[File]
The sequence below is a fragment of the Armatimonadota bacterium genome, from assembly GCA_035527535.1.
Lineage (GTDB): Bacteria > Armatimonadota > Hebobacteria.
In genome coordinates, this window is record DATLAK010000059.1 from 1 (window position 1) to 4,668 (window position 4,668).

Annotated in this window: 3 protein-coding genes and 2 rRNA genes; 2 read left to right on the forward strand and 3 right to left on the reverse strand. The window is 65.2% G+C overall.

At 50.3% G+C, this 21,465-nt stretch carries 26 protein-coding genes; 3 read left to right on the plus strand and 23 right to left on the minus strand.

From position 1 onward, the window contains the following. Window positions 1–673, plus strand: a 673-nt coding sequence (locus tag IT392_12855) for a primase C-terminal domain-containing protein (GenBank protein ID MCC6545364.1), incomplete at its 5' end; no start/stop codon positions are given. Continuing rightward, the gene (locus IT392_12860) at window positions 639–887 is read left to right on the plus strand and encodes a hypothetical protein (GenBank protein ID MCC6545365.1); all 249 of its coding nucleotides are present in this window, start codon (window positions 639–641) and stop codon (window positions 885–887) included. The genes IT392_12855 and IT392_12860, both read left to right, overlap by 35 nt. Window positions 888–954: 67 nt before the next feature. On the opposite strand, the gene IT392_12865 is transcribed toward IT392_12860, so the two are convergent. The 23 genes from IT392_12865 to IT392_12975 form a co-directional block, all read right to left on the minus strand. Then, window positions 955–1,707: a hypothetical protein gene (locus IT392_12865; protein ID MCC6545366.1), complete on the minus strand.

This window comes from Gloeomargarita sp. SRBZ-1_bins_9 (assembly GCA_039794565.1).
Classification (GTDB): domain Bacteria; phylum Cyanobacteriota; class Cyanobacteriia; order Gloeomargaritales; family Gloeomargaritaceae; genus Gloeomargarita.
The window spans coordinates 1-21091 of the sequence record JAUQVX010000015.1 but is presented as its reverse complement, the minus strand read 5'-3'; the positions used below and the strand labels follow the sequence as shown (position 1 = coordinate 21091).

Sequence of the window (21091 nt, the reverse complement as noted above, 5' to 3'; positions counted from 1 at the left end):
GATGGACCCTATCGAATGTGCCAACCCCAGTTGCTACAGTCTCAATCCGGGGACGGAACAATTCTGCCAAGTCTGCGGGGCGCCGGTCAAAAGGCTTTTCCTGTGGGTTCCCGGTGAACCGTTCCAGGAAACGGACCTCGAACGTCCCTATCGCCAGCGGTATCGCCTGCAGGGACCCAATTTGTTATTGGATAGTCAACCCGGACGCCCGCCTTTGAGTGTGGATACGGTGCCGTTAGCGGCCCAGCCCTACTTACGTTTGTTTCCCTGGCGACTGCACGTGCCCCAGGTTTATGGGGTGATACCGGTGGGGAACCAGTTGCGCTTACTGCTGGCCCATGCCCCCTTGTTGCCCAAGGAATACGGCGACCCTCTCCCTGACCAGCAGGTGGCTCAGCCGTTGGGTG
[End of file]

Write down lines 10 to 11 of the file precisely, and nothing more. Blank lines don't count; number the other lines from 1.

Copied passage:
Sequence of the window (21091 nt, the reverse complement as noted above, 5' to 3'; positions counted from 1 at the left end):
GATGGACCCTATCGAATGTGCCAACCCCAGTTGCTACAGTCTCAATCCGGGGACGGAACAATTCTGCCAAGTCTGCGGGGCGCCGGTCAAAAGGCTTTTCCTGTGGGTTCCCGGTGAACCGTTCCAGGAAACGGACCTCGAACGTCCCTATCGCCAGCGGTATCGCCTGCAGGGACCCAATTTGTTATTGGATAGTCAACCCGGACGCCCGCCTTTGAGTGTGGATACGGTGCCGTTAGCGGCCCAGCCCTACTTACGTTTGTTTCCCTGGCGACTGCACGTGCCCCAGGTTTATGGGGTGATACCGGTGGGGAACCAGTTGCGCTTACTGCTGGCCCATGCCCCCTTGTTGCCCAAGGAATACGGCGACCCTCTCCCTGACCAGCAGGTGGCTCAGCCGTTGGGTG